After lunch, Lena Robinson, Co-Founder of Kiwi Gray had everyone fired up and motivated for the afternoon with her presentation, which looked at how to win before you pitch. Lena was quick to highlight the importance of thinking like a brand, rather than classifying yourself as an agency.

There are over 22,000 agencies out there so you need to have a clear purpose to stand out. A passionate Lena made it clear that purpose has to be lived and breathed by everyone – and to do this, you need to understand why you exist as a business. Don’t just talk about what you do, people are more likely to buy the reason why you do it. And the good news is that businesses with purposes make more money!

Lena went on to explain that this should come from the heart to ensure authenticity. With this comes both power and vulnerability, which is needed for true engagement. Be honest and open and stand up for what you believe in. Then share this through blogs, events and every conversation. Applying this to the pitch process, Lena felt that when responding to a brief, agencies often hold back as they don’t want to say the wrong thing, but a client will want you to guide them and help them identify what they really want. If you stay true to your beliefs you are more likely to win the right type of clients.

In summary, be brave, stick to your guns and remember that new business should be everyone’s responsibility.


Panel Discussion: how to ensure you are Pitch Perfect

It was then time for a panel discussion hosted by Steve Antoniewicz, Head of Consultancy at the Drum. Steve was joined by Greg Roberts, Head of Business Development at JellyfishJulia Fontaine, New Business and Marketing Director at Soul, Pete Gomori, Creative Director at Reading Room, Sasha Rae Russell, Business Development Manager at Banana Kick and Matthew Crissey, Sales Manager at List Partners Inc, to discuss the perfect pitch.

The discussion started by looking at how to prepare for a pitch: Greg highlighted that one of the biggest challenges for agencies is to free up time of the key people who need to be involved. To manage this effectively, Greg shared the process at Jellyfish, where for each pitch they will allocate a pitch lead to facilitate resource internally and a Strategic lead to focus on the pitch story.

Julia agreed that finding people’s time in the process was a key challenge, not just from your team, but the client too. Julia highlighted the importance of building a relationship with the client along the way (pre-pitch), as if you thrown in without having met the client your chances of success are low.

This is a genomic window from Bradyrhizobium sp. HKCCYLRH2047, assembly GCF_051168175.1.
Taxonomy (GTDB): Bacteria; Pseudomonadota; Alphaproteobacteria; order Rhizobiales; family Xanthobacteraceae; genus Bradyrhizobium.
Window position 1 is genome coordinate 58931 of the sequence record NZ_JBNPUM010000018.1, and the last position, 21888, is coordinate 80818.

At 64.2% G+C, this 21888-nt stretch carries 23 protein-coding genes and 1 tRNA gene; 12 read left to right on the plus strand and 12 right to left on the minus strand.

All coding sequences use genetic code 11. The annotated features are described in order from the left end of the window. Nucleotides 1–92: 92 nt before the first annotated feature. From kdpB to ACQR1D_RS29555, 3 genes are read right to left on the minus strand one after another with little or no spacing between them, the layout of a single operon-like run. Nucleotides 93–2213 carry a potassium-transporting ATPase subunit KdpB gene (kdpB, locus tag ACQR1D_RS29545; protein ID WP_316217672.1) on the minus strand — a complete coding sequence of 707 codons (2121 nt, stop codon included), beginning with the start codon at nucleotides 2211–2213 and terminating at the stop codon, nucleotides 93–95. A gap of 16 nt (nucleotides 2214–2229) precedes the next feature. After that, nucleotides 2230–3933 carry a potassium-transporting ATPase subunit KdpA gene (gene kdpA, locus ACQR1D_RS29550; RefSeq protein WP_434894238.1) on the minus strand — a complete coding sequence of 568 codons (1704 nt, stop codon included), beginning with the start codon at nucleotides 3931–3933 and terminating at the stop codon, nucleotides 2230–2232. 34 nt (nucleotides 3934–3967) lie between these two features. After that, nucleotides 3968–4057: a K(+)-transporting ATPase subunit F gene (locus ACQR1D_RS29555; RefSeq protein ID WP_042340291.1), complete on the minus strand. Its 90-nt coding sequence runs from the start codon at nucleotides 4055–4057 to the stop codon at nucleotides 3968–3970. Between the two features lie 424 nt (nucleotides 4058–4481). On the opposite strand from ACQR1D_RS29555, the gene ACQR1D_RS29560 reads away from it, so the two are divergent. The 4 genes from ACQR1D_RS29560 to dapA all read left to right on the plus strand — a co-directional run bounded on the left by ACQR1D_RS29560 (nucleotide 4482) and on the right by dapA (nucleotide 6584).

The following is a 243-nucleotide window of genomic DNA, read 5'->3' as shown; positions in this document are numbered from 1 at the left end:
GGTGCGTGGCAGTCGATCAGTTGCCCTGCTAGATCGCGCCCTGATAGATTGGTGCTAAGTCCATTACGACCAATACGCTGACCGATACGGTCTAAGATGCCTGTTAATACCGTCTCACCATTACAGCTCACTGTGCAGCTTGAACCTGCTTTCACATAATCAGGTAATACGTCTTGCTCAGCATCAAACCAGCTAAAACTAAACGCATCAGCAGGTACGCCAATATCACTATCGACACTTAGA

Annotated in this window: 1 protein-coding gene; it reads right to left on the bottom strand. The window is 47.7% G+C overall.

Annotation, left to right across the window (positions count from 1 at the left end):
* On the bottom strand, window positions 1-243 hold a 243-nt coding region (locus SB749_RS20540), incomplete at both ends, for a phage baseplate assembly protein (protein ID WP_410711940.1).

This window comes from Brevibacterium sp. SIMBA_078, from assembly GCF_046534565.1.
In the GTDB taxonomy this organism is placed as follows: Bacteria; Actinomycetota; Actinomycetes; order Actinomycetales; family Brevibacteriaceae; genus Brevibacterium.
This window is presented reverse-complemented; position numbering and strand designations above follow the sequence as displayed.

Pete also talked about the importance of getting to know the client and making sure you have done the maximum to understand them. This isn’t only based on your experience of meeting them, but doing your research. Making sure that you (and your team) have read their annual report, watched their videos, looked at their twitter feed. That way you can get a feel for what they are likely to respond to and make sure everyone is looking beyond just saying their bit.

Sasha agreed that it’s all about relationships and discussed the importance of understanding your clients specific requirements and finding ways to bring this to life for them in your pitch. Matthew then took on the conversation to apply this theme in relation to pre-pitch prospecting. Matthew highlighted the importance of using data and intelligence to help you know when and why to reach out to the right person – and using company insight and triggers to inform your approach and ensure relevance.

When it comes to pitching, the conversation moved on to delivery and whether you should practice dramatic theatre. This split opinion and Pete urged people to be themselves – think about how you come across and remember a pitch is not the same as a presentation.

The panel then discussed what happens if you don’t get the result you were hoping for. If you have built a relationship with the prospect you should ask for feedback and try to ensure as open and transparent as possible. Sometimes it can be a good idea for a CEO or Owner to ask a stakeholder for blunt feedback to get past the stock answers of ‘cultural fit’ or ‘close second’. Then try and understand what you could have done better.

If you do mange the perfect pitch and are lucky enough to win the business, also ask for feedback so you understand why.

Thanks to the Drum for a great day and some really useful take outs. Hopefully some of these will help you to perfect your pitch against the other 22,000 agencies out there.

Good luck!